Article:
Al Stewart, singer, songwriter and historical folk-rock musician, will be performing with Dave Nachmanoff at McCabe’s Guitar Shop in Santa Monica at 8 p.m. Friday and Saturday, Jan. 25 and 26.
The Argonaut recently interviewed Stewart about his long-ranging success in music and writing, and what motivates him. Stewart and Nachmanoff, who produced and played on Stewart’s latest album, “Uncorked,” have a long history. The first time Nachmanoff saw Stewart perform live, it was at the Royal Albert Hall in London in 1985. In 2006, he returned and performed with Stewart.
Stewart was born in Scotland in 1945 and his family later moved to England. He has lived in Southern California for several decades. He came to fame during the British folk revival of the 1960s and 1970s, and played at the inaugural Glastonbury Festival in 1970.
Known for his songs, “Year of the Cat” (1976), and “Time Passages” (1978), Stewart noted that they’re basically “tourist songs,” and when asked if he would play them at McCabe’s, he said, “McCabe’s has a very discerning crowd, and they’re listeners. If asked, I might play one of the songs, but not both.”
When did you begin playing the guitar?
When I was 13, I asked my mother for a guitar. She didn’t think that I was really serious about playing, so she bought me a ukulele. I played for an entire year, but there are just some notes that you can’t get with a ukulele. She bought me a guitar when I turned 14.
I understand that you took lessons from Robert Fripp, the well-known English musician, member of Kings of Crimson, and collaborator with other great music acts over the years.
I did, but it didn’t last long, perhaps 10 lessons at most. I had no interest in jazz at all. I heard that years later Fripp did an interview and they asked him if he had given me lessons, and he said something like, ‘yes, but fortunately he was one of my students that ignored what I taught him.’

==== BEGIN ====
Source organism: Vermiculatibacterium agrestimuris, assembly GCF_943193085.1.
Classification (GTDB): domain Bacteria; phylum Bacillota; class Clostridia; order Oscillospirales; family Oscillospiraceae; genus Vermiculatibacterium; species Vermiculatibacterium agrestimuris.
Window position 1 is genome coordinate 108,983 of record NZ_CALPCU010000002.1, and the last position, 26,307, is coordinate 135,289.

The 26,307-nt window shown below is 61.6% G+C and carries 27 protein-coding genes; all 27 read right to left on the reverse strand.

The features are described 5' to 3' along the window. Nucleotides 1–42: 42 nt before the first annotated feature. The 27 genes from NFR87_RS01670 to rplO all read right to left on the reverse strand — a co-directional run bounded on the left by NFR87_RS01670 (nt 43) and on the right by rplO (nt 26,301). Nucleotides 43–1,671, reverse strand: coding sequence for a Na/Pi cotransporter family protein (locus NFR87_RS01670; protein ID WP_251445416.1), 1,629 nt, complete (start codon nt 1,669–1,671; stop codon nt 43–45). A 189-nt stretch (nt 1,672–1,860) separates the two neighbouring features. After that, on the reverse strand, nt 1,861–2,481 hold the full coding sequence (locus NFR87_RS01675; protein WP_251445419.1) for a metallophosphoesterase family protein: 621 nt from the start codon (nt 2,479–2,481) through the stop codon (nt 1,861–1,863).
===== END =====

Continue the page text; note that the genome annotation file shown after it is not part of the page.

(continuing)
Do you have a favorite quote?
Play like Eddie Cochran and think like Barbara Tuchman!
What influenced you to write “Night of the 4th of May” from your Orange album?
It was very personal, and the miserable end of a love relationship. After that, I needed to write about something other than love songs. At the time, I was obsessed with Jean Paul Sartre, and would write songs the way they happened. Now I would write in metaphor.
Your songs all reflect strong, historical interests. There are mentions of pirates, presidents, historical events. How did you decide to write your songs around these subjects?
It’s somewhat like the old troubadours, who wrote songs about the epic battles after the fighting was over. I’m fortunate that there aren’t any teachers picking up guitars and strumming a few chords, teaching history lessons – I might be out of a job. There is no historical background to films and documentaries anymore. No one does any fact-checking. In the movie “El Cid” you can see an oil tanker in the background. In the (Quentin) Tarantino movie “Inglorious Basterds” mention is made of Hitler and his top men being in the same room, but one of the individuals was incorrectly identified.
Do you have a message for your many fans about your career?
Doing this job is a privilege. I’ll stagger on until I can’t do it anymore.